Since 1961, the American Academy of Pediatrics (AAP) has recommended that all newborns receive a vitamin K1 injection to prevent uncontrolled bleeding caused by vitamin K deficiency.1,2
Vitamin K1 is required for proper blood clotting, and newborns tend to have low levels due to the fact that vitamin K doesn’t cross the placenta very well. Deficiency can result in sudden internal bleeding — typically in the brain or intestines. This is referred to as “vitamin K deficiency bleeding” or VKDB, and can be life-threatening.
Research published in 20143,4 in the journal Pediatrics found the number of parents declining the vitamin K shot for their newborn babies was on the rise, increasing from 0.21% in 2006 to 0.39% in 2012.5
The data were based on infants born in Alberta, Canada. In the U.S., data6 presented at the 2014 CSTE conference reported the refusal rate at two Nashville, Tennessee, hospitals ranged from 2.3% to 3.7% in 2013.
A second 2014 study7 also concluded vitamin K refusal was on the rise, and with it, an increase in late onset vitamin K deficiency bleeding in infants. Of seven infants with confirmed vitamin K deficiency, five developed vitamin K deficiency bleeding.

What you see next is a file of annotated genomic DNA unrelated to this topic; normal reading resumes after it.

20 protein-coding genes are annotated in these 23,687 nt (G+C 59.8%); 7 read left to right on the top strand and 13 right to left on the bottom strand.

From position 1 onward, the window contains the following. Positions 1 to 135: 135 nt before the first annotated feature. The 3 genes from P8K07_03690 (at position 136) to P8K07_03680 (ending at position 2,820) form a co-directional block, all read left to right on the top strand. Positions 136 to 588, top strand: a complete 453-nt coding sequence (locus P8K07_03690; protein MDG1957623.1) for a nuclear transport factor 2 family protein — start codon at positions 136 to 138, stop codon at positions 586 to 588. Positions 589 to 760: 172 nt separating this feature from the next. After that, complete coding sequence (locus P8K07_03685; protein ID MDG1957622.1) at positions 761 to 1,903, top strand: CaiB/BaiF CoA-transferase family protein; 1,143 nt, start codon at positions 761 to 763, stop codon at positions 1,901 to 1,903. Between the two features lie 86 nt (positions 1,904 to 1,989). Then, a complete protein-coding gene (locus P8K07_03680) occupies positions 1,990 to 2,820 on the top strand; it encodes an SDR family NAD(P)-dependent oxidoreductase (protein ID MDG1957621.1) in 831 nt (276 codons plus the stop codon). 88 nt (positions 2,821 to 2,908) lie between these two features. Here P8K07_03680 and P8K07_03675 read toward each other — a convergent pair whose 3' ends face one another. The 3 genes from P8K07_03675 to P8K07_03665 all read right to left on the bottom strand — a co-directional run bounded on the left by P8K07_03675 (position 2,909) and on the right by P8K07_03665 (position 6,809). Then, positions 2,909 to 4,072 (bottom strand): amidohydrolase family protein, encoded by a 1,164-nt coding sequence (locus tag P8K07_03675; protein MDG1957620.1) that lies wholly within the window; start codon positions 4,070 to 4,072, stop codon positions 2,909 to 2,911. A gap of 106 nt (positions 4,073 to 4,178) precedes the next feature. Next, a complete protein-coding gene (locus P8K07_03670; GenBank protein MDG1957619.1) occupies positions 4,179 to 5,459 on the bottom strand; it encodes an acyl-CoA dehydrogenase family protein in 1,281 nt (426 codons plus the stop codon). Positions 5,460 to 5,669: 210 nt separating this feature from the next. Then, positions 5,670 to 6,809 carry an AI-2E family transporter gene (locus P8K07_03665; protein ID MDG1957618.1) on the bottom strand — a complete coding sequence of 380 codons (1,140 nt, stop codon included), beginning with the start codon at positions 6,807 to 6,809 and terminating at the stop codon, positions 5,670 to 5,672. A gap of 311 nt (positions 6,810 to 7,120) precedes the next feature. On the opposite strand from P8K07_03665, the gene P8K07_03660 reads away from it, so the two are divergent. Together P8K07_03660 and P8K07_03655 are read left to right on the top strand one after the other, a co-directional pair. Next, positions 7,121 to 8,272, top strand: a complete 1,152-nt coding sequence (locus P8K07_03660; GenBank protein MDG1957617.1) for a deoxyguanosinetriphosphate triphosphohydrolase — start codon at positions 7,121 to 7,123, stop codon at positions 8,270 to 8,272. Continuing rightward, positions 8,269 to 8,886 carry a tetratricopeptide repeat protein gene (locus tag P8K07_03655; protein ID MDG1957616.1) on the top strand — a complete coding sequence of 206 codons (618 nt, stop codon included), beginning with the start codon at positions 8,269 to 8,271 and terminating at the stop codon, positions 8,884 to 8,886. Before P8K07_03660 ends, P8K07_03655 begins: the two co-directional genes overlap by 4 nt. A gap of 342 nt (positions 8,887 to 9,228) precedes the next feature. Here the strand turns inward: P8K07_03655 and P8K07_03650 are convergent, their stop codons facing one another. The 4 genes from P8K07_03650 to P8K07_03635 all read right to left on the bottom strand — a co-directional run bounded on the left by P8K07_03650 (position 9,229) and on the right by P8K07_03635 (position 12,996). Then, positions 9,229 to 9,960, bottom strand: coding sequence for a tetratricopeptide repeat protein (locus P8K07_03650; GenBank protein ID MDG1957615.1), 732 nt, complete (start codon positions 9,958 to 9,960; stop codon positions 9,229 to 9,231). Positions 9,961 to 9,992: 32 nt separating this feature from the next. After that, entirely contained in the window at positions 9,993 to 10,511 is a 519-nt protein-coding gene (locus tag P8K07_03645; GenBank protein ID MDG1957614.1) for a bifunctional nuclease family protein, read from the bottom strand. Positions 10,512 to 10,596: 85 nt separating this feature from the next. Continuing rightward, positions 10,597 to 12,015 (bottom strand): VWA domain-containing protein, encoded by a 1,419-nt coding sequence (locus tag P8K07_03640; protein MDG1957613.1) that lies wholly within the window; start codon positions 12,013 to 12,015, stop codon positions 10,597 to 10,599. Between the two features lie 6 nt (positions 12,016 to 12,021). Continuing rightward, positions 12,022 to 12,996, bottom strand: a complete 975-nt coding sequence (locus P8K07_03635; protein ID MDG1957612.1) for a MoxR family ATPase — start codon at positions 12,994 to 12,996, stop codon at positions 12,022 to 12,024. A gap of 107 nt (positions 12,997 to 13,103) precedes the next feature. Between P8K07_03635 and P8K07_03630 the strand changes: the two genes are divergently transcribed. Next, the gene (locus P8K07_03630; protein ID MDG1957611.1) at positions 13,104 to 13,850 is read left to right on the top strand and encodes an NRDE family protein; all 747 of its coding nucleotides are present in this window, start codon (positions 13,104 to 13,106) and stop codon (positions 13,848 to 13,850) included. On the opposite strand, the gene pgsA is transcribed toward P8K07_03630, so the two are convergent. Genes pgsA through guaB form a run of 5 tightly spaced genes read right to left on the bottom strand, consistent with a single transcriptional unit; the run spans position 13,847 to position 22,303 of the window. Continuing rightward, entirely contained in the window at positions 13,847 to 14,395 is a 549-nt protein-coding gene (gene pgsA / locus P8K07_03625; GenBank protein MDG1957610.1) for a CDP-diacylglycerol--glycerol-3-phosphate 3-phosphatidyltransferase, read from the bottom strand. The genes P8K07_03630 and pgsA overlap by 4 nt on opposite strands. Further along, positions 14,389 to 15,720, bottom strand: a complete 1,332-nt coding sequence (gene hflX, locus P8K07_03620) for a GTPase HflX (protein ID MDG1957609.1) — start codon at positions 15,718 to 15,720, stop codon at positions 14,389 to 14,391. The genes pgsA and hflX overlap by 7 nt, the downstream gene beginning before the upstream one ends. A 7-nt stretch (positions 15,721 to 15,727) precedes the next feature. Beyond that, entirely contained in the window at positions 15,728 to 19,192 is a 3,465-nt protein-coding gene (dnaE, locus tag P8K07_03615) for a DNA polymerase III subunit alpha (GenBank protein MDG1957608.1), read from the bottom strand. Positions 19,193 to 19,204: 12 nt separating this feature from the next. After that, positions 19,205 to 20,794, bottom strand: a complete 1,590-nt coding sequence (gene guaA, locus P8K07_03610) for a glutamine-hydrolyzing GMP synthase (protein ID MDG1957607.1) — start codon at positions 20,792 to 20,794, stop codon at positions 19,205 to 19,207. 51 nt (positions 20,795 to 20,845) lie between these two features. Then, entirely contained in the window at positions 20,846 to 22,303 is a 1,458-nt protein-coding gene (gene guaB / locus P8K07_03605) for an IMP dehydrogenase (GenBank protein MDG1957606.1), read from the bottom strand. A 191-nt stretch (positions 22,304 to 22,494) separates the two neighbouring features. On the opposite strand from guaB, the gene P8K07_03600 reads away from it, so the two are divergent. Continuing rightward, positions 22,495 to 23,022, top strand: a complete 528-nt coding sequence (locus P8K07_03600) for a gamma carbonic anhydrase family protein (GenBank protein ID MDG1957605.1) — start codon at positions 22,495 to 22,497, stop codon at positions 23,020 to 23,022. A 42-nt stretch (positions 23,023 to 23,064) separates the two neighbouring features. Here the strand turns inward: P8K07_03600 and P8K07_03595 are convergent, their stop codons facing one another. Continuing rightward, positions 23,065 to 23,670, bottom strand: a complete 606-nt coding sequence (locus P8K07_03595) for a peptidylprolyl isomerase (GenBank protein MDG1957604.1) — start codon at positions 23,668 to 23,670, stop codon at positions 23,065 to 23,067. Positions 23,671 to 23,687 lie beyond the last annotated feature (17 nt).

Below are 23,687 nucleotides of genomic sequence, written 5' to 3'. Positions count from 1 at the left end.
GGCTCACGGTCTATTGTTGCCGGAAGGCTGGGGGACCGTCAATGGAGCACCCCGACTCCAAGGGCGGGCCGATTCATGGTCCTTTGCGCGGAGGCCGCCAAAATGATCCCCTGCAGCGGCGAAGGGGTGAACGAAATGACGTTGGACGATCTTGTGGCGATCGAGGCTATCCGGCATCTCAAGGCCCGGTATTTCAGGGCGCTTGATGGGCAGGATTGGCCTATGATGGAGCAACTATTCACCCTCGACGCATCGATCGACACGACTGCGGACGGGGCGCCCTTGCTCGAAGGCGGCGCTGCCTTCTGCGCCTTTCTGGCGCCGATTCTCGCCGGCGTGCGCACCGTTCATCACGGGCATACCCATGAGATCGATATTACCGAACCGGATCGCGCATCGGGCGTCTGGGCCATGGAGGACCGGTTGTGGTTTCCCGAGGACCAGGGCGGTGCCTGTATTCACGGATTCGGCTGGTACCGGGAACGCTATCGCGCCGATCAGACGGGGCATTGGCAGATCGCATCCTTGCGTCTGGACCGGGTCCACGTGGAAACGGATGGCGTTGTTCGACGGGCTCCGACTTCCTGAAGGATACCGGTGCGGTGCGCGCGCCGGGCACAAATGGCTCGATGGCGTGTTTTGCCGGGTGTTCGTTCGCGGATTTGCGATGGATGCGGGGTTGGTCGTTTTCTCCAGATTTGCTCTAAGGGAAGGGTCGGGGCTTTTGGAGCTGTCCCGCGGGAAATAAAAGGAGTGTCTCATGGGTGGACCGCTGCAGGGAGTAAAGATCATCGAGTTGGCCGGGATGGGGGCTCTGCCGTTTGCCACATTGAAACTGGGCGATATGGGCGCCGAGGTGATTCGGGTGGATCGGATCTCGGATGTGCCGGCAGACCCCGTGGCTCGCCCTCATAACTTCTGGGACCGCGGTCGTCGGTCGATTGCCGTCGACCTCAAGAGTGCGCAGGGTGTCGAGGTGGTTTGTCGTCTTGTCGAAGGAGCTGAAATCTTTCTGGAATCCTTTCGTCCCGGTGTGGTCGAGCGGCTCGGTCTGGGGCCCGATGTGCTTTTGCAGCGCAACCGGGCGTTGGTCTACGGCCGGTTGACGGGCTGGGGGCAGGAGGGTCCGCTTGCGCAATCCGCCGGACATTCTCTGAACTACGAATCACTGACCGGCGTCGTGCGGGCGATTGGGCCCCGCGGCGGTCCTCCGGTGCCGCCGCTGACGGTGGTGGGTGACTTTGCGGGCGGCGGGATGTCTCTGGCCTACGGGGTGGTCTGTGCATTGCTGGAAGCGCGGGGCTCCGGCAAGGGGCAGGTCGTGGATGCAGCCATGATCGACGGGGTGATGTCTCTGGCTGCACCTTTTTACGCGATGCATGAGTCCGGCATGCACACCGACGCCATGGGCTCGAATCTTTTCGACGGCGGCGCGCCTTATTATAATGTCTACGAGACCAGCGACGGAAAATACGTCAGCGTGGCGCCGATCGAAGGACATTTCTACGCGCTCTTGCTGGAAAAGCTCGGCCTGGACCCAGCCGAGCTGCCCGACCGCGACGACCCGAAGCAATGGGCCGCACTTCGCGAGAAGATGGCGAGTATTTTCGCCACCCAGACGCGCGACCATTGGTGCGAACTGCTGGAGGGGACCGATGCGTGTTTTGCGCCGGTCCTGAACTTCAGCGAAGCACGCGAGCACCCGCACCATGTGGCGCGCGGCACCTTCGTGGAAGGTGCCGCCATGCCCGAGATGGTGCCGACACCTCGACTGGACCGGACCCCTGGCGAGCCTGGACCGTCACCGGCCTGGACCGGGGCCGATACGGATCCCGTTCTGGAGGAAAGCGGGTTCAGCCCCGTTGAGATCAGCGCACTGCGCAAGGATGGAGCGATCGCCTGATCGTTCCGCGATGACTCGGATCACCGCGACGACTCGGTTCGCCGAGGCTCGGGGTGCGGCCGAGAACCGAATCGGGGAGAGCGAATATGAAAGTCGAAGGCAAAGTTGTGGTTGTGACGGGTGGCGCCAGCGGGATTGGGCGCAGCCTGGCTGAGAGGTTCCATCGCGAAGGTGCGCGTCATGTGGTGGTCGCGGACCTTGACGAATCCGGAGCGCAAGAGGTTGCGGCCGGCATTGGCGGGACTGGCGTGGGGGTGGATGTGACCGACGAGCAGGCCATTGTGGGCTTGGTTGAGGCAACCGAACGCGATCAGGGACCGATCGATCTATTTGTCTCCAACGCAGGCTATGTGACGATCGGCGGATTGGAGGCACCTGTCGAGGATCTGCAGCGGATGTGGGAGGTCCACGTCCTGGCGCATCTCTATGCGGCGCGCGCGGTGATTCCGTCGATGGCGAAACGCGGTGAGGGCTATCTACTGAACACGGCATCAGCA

A 2017 poll8 found the most common reasons given by parents for refusing the vitamin K shot were “perceptions of parents that the injection was unnecessary, lack of knowledge about vitamin K deficiency bleeding, and concern about preservatives.”
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Vitamin K Refusal Linked to Vaccine Avoidance
As reported by Scientific American,9 the 2014 Pediatrics paper10 found that children who did not receive the vitamin K shot at birth were also 14.6 times more likely to be unvaccinated at the age of 15 months. According to the authors:11
“This is the first population-based study to characterize parents who are likely to decline vitamin K for their infants and whose children are likely to be unimmunized. These findings enable earlier identification of high-risk parents and provide an opportunity to enact strategies to increase uptake of vitamin K and childhood immunizations.”
Senior author Shannon MacDonald told Scientific American:12
“Our finding of a link between vitamin K refusal and vaccine refusal was very concerning.